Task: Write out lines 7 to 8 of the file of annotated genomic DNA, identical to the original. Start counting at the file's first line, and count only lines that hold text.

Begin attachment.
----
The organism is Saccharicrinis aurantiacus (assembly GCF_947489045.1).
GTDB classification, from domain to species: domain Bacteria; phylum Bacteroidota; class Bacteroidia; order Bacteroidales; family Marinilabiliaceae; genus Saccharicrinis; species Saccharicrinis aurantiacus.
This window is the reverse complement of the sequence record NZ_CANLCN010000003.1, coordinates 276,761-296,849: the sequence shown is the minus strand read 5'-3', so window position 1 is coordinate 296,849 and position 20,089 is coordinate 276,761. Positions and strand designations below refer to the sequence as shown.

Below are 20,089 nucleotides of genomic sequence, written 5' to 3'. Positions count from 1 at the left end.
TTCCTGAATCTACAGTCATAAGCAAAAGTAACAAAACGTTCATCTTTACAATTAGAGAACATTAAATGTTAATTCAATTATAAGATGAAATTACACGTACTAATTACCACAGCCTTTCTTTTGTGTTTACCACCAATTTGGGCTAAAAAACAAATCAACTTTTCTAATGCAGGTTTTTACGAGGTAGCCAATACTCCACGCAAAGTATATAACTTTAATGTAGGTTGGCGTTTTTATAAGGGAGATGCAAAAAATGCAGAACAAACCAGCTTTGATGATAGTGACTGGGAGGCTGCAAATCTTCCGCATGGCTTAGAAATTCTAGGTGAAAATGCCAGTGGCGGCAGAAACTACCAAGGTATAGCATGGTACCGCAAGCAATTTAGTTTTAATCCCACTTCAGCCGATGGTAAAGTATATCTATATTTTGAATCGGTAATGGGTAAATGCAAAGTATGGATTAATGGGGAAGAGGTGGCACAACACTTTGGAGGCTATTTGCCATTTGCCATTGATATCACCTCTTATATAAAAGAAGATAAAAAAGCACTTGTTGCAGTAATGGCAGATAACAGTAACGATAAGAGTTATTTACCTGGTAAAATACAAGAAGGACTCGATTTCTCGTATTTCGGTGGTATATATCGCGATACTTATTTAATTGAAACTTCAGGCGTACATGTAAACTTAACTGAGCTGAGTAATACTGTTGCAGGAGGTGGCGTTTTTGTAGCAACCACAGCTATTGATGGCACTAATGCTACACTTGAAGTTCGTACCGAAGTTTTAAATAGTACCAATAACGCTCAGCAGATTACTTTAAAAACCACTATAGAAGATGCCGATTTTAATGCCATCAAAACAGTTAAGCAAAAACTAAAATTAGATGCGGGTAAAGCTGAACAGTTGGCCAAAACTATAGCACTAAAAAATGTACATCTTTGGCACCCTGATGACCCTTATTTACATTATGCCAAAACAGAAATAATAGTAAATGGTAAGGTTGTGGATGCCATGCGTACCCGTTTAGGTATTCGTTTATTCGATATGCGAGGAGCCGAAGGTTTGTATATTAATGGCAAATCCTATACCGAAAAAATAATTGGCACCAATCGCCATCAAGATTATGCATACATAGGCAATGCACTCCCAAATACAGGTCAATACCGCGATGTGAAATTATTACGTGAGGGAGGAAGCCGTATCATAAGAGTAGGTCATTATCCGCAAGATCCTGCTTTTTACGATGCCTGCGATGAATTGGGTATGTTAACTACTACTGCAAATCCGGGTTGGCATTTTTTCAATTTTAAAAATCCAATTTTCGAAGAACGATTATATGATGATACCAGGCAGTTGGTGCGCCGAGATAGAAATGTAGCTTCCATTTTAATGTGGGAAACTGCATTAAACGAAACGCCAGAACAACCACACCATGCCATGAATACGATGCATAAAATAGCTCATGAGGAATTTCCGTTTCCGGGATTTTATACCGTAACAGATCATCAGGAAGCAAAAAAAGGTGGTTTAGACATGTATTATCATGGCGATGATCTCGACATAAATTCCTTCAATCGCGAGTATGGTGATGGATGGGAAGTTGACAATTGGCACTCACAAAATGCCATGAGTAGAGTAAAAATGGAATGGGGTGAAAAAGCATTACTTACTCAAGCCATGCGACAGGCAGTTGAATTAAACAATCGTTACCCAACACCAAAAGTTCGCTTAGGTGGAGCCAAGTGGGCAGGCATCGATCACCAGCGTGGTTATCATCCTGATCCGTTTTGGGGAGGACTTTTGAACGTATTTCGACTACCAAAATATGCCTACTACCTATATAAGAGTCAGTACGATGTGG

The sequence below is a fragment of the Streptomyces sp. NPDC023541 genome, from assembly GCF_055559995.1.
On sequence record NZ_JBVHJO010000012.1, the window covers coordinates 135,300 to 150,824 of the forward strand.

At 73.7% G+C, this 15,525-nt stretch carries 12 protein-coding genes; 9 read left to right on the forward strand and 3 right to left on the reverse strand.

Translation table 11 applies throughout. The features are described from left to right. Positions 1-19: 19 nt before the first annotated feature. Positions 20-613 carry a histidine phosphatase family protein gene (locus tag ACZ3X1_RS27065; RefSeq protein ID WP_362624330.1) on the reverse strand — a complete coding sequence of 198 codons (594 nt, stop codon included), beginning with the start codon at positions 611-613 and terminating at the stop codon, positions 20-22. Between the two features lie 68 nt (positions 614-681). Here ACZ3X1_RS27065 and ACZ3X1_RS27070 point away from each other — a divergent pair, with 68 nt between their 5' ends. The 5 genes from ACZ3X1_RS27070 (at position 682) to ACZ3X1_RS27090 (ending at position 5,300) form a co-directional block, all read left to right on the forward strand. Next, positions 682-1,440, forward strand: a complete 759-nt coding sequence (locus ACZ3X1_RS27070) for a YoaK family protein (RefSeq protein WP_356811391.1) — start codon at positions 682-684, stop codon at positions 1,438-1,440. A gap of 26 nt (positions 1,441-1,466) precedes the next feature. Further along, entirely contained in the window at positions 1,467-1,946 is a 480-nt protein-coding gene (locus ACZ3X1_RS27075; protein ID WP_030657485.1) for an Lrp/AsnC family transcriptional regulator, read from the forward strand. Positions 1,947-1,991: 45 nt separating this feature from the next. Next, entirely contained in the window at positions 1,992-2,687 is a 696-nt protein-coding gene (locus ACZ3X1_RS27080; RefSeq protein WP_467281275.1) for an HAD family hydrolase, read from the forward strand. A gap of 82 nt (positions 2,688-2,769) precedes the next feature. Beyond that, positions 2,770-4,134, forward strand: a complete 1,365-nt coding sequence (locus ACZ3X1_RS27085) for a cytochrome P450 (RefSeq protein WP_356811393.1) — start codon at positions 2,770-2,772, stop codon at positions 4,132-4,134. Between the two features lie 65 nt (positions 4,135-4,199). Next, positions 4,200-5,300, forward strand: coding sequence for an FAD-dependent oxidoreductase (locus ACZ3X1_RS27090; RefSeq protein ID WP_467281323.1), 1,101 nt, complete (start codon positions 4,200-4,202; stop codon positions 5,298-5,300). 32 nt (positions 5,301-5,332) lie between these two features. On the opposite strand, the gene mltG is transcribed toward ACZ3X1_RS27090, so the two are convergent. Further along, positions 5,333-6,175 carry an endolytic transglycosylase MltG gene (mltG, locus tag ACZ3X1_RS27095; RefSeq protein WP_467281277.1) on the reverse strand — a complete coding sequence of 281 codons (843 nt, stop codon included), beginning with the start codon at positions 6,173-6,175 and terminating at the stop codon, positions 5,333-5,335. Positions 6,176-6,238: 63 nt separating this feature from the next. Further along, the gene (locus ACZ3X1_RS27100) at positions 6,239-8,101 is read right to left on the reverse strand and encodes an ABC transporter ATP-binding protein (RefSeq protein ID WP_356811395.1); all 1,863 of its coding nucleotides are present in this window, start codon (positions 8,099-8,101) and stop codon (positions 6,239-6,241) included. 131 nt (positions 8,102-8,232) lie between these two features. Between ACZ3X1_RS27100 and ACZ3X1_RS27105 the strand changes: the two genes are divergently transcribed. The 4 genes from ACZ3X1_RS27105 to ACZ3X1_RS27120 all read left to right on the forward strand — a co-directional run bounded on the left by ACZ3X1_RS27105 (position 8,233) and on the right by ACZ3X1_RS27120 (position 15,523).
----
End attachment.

On sequence record NZ_JBVHJO010000012.1, the window covers coordinates 135,300 to 150,824 of the forward strand.

At 73.7% G+C, this 15,525-nt stretch carries 12 protein-coding genes; 9 read left to right on the forward strand and 3 right to left on the reverse strand.